Some states are also taking advantage of a cannabis monograph issued by the American Herbal Pharmacopoeia (AHP) with guidelines, including test methods, for making cannabis products that meet botanical safety requirements.
More than 20 states have cited the AHP and AHPA guidelines “as a standard of botanical identity, analysis, and quality control for the product,” says Jahan Marcu, chief scientific officer at Americans for Safe Access and one of the authors of the AHP cannabis monograph.
Other organizations are also working to develop standard methods for the cannabis industry, but many of the efforts are just getting under way. For example, the U.S. Pharmacopeia, a standards organization focused on ensuring the quality and safety of medicines and foods, has established an expert cannabis panel. The group met in August to begin drafting standards related to the botanical identity of cannabis plants, as well as the chemical analysis of cannabinoids, terpenes, and contaminants such as heavy metals, pesticide residues, microbes, and aflatoxins.
Another standards organization, AOAC International, is also working to develop standardmethods for analyzing various compounds in cannabis products. “AOAC is starting with a standard method for analyzing cannabinoids and pesticides in plant material,” says Wilcox of Regis Technologies. Wilcox serves on AOAC’s cannabis working group. “Eventually the group will work on a method for analyzing cannabinoids in chocolate and keep going from there” to other edible cannabis products, she says.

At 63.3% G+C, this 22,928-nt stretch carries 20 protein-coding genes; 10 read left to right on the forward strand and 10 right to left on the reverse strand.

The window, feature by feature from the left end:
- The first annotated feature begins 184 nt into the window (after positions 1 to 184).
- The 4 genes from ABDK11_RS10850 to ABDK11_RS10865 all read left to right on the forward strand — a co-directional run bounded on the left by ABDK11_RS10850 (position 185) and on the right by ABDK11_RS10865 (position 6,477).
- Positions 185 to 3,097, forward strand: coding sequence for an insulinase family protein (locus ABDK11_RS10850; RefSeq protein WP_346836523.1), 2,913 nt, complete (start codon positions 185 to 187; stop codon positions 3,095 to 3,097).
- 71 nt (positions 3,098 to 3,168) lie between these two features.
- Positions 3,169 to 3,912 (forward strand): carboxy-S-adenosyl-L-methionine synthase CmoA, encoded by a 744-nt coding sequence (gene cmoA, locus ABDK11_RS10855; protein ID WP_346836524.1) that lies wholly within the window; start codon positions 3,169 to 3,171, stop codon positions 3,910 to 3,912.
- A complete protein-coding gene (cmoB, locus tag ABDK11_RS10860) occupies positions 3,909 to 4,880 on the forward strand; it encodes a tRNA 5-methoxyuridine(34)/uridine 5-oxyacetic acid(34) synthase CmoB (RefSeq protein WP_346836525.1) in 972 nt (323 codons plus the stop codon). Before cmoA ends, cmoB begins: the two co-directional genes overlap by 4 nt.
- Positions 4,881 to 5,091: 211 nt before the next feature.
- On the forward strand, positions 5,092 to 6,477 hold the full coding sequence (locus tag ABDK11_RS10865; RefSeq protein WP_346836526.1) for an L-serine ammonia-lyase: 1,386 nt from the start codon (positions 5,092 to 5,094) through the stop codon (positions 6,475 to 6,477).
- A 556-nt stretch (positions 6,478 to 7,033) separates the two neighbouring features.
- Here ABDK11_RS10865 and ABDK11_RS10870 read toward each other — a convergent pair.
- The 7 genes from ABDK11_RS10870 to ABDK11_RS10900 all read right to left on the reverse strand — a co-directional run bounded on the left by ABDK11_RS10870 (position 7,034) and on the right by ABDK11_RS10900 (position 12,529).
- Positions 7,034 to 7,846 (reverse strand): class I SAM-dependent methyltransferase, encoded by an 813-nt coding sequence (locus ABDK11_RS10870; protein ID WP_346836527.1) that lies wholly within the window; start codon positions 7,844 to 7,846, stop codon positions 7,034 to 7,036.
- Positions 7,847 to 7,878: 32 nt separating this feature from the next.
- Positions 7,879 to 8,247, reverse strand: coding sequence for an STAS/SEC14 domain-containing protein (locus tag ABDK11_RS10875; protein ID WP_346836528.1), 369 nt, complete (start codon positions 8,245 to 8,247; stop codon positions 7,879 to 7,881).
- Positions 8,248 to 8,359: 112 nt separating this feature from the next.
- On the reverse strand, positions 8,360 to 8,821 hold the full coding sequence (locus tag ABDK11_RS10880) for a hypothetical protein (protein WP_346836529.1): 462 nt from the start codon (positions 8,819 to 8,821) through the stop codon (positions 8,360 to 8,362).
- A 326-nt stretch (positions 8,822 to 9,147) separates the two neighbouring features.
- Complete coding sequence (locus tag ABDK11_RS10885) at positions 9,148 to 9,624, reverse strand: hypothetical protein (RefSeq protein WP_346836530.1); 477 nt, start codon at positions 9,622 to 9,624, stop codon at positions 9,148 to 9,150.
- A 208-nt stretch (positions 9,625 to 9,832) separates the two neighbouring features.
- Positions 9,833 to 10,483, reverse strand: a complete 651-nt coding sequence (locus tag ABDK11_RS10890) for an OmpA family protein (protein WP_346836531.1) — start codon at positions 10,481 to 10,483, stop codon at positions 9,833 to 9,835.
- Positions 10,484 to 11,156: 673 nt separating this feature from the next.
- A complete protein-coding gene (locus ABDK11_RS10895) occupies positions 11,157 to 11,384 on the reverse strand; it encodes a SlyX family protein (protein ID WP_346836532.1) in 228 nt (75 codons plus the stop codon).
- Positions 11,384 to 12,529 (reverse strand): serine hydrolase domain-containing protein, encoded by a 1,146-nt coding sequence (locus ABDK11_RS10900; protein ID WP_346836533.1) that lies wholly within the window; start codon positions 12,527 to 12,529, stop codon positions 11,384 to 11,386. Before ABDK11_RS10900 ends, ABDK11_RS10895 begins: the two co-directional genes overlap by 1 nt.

Meanwhile, another effort is under way to develop broader cannabis guidelines at the global level through the organization ASTM International. The FOCUS and AHPA standards are serving as the starting point. ASTM held the first meeting of its new cannabis committee in June. Subcommittees of that group are focusing on different areas, including laboratory testing, security and transport, cultivation, and processing.
“The U.S. has about 5,000 cannabis operations,” Marcu says. “Europe has about 50,000 because CBD is not a controlled substance there,” he says. “In the Czech Republic it is hard to buy a food product that doesn’t have CBD or hemp” on its label, he adds. It’s in sausage and tempeh and cookies and crackers, he says. But there are no standards, so the levels are “all over the place.” One cookie might have 10 mg of CBD; another, 200 mg.
There is a clear need for “comprehensive standards that serve across jurisdictional boundaries,” Marcu says. If a cannabis operation is certified in the U.S. and someday is allowed to export to Europe to another distributor or for a clinical study, will the certification be recognized by government officials there? he asks.
The cannabis industry is a moving target, with constantly changing regulations, but some kind of standards needs to be applied, Marcu says. He teaches training classes, including the one at the day spa in Maryland, through a program at Americans for Safe Access called Patient Focused Certification. The program offers training services based on AHP and AHPA standards to businesses growing, manufacturing, testing, ordistributing medical cannabis products. “We train both the industry and the inspectors that go into the facilities,” Marcu says.
A lot of trainee inspectors are former law enforcement officers, he says. “They are world-class experts at detecting criminal activity and diversion. But many of them have not stepped foot in a manufacturing plant or a laboratory before,” he says. Marcu’s training covers laboratory operations, including safety precautions for extraction facilities, processes forsecuring gas tanks, and chemical storage.
With all the issues facing the cannabis industry, “the thing I’m most concerned about is public safety,” he says. “Everyone has the same goal of protecting public health.”